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From: Thomas Holenstein (tholenst_at_[hidden])
Date: 2000-05-05 06:01:01


> Only one question: How does your class compare to the standard deque<>
> class? It seems optvec and deque are quite similar in their advantages and
> disadvantages...

I think most of the differences are described in Bill's answer.
Especially the point that a deque has worst-case O(N) push_back.
(With a very low constant!) If this is actually important in practice
remains to be seen.

Also the wasted space is O(N), asymptotically. Here, too, it actually
remains to be seen if this is of practical importance. I will make
some statistcs about this. I will plot the used heap space
depending on the actual size of the container.

Bill writes:
> A typical deque has O(N) wasted space. I believe the paper claims
> that the techniques described can be used to meet std::deque
> requirements (O(1) random access and push at either end), but with
> only O(sqrt(N)) extra space.

Actually, details about this are given in the technical report. The
technical report is not yet available, but in the preview copy I have,
they describe it quite differently.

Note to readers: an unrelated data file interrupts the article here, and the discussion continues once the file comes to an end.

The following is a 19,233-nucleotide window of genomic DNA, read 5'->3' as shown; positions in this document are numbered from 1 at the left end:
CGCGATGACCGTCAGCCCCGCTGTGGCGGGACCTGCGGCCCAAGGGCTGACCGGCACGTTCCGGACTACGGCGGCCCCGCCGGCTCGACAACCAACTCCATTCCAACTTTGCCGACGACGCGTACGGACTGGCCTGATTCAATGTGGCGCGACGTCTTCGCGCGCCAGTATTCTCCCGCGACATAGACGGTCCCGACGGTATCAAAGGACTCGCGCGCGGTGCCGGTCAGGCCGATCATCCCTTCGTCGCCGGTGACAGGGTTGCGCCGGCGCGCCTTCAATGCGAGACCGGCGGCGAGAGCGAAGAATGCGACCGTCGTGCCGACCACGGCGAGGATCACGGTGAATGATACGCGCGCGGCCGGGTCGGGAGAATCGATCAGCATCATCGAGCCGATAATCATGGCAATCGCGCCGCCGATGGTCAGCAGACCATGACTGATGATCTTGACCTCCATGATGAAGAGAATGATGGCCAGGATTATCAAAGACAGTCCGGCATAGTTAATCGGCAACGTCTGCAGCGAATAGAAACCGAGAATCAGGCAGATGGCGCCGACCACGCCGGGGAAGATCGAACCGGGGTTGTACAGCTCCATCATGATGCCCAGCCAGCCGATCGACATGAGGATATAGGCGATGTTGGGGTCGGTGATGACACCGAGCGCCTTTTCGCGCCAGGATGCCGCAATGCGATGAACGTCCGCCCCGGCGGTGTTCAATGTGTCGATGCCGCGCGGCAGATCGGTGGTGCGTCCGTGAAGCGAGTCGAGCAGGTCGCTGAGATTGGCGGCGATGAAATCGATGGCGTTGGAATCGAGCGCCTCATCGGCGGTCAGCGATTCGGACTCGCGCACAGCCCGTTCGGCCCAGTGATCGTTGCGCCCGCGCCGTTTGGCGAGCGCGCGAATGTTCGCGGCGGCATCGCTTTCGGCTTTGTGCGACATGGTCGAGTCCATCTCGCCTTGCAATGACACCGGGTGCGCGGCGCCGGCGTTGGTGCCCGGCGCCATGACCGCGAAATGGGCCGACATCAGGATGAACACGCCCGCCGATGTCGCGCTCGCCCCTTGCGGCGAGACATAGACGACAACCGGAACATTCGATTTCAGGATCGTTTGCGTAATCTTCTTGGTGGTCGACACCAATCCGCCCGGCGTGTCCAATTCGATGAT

> Element access is slower than with a traditional deque.

Currently its much slower. I should use assembler instructions to
compute the most significant bit set, instead I use a hack.

> You can probably iterate through this structure as fast (or faster)
> than you can iterate through a deque (especially when N is large),
> but that would require relatively large iterators (about 4
> pointers/iterator). I haven't looked at Thomas Holenstein's code
> to see what (if any) iterators he provided.

Thats about the iterators provided. However, currently they use
integers, but this has to be changed to pointers, I can see this.

Tim says:
> I would perhaps suggest though, that "compact_vector" might be a
> better name for this proposal, as it is optimised *differently* to
> std::vector, rather than in all respects
Actually optvect comes from "(asymptotically) optimal vector", because
you cannot do any better asymptotically. However, I like
compact_vector better. But I will think about this later. Maybe
someone has an even better proposal


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